Historical Collections

Gwalia Historical Collections Gwalia Buildings Large Objects Small Objects Archival Collection 

 


Small Objects

Objects in the Mine Office depict community, cultural and mining life from the late 19th century until the middle of the 20th century. The collection, which also features the heritage of Afghan, Italian and Yugoslav migrants, tells the stories of hardship in a remote mining community and the ingenuity of the inhabitants to make do with what was available in order to survive. Objects depict the mining technology of the past and illustrate events in the life of the region.

The introduction of mining had a dramatic impact on the Aboriginal people of the Northern Goldfields. From the 1920s, the Sons of Gwalia Mine employed a few Aboriginal men to work below and above ground.

Gwalia Museum holds a small collection of Aboriginal boomerangs and spears which, together with photographs, give a glimpse into Aboriginal culture in the Leonora-Gwalia area. Today Wongi and Ngalia people live in Gwalia and Leonora, in Koara Country.

The collection includes:

  • Examples of equipment adapted to the harsh Goldfields conditions by people who used available materials to construct wheelbarrows and household utensils.
  • Homemade household utensils made from metal, such as a spoon and fork joined together with a screw, a corrugated iron washboard on a wooden frame and a dust pan made of metal.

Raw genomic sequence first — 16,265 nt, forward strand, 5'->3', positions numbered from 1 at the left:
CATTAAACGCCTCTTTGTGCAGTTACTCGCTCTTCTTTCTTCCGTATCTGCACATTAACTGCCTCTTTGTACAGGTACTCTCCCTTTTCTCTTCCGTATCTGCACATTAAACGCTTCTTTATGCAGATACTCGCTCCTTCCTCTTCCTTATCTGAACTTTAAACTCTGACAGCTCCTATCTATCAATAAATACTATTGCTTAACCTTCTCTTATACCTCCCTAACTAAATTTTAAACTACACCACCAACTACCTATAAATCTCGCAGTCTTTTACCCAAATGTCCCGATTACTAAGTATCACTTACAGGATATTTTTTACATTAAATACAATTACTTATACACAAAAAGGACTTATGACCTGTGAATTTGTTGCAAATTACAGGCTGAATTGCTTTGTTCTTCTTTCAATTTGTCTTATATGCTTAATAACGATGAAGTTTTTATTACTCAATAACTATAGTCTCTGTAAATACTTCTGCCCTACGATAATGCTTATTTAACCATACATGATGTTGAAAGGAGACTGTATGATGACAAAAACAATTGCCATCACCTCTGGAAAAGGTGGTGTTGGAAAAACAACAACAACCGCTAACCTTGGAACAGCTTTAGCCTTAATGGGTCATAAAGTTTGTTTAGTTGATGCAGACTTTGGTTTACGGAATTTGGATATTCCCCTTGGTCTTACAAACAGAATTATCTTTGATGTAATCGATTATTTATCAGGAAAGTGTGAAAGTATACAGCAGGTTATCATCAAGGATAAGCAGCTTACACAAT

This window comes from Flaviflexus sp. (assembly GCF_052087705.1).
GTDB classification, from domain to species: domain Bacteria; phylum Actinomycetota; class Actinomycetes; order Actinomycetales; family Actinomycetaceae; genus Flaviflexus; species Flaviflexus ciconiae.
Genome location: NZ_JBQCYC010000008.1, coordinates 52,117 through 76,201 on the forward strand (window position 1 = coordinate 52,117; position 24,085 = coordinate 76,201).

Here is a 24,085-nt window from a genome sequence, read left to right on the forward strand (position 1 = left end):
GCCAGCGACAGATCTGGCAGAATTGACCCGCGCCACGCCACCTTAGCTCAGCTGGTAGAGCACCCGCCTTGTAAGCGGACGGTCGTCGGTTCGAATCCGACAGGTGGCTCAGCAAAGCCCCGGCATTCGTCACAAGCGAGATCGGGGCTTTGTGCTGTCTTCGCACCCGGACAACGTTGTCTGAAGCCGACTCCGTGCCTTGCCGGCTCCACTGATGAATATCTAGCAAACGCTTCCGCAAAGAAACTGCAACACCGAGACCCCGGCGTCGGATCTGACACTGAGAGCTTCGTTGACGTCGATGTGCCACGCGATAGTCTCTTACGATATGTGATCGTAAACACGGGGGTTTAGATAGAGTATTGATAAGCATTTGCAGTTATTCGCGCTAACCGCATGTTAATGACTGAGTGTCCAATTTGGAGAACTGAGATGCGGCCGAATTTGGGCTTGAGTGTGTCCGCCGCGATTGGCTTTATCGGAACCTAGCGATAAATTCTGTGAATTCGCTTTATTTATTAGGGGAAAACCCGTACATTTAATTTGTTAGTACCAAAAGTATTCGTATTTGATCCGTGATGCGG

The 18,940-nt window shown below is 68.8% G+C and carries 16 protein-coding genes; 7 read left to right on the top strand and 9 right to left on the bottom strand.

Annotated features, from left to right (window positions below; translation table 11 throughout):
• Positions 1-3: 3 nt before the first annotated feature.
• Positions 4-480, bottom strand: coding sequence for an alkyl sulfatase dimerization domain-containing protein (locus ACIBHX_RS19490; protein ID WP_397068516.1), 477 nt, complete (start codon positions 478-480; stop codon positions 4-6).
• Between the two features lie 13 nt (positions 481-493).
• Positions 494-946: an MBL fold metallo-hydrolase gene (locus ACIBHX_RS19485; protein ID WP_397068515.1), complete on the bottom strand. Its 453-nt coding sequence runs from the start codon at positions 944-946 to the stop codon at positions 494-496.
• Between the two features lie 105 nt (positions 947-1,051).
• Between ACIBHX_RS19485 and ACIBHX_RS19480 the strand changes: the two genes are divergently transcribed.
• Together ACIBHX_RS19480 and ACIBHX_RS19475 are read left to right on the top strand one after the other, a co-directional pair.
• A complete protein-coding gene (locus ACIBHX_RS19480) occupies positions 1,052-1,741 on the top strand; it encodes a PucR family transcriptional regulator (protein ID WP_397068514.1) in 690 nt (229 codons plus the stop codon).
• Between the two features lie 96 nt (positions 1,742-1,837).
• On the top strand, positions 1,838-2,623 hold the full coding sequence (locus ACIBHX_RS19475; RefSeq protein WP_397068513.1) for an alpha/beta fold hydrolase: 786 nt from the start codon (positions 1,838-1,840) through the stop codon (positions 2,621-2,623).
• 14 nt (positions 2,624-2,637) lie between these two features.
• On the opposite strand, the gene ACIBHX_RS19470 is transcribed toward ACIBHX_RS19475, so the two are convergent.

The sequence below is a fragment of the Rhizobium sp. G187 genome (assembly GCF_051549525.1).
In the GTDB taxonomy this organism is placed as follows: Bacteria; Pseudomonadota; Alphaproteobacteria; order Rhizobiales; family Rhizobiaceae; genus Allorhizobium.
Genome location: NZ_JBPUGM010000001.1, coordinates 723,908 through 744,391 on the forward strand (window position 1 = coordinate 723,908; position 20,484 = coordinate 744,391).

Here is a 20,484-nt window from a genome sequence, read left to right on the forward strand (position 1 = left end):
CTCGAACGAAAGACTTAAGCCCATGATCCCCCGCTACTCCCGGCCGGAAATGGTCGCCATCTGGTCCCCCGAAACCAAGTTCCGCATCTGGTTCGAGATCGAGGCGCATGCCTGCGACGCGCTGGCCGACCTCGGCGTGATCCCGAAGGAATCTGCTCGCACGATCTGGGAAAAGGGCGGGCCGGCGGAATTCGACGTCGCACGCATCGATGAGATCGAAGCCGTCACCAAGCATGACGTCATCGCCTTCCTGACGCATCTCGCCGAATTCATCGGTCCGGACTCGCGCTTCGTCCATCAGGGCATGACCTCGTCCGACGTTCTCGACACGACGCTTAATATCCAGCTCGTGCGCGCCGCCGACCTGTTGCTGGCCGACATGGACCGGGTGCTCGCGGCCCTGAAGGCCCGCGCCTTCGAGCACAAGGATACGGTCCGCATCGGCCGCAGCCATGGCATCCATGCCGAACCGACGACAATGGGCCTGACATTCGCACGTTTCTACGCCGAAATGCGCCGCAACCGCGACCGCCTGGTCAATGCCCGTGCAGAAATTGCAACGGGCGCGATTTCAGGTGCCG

• Mining items such as a  hook for hoisting helmets, boots and belts in and out of the mine, miners’ carbide lamps and the wooden pattern moulds used to make machinery for the mine.
  • The small collection of Aboriginal artefacts including boomerangs and spears help tell the story of the Wongutha people.
  • Crockery and tableware once used at the State Hotel.
  • A commemorative hammer with wooden handle and chrome head which was presented to Mr A.F. Cleland, the Mayor of Leonora, by the State Minister of Transport R.J. O’Connor at the opening the standard gauge railway line from Kalgoorlie to Leonora on 13 September 1974.
  • The wheels from the water cart used to carry water to the single men’s camps, which are reinforced with timber to make them last on the rough ground.
  • The mangle from Mrs Patroni’s boarding house, as well as a number of items in the museum's collection of objects from the abandoned cottages in Gwalia.

Click on a thumbnail to view a slideshow of all of the images in this gallery.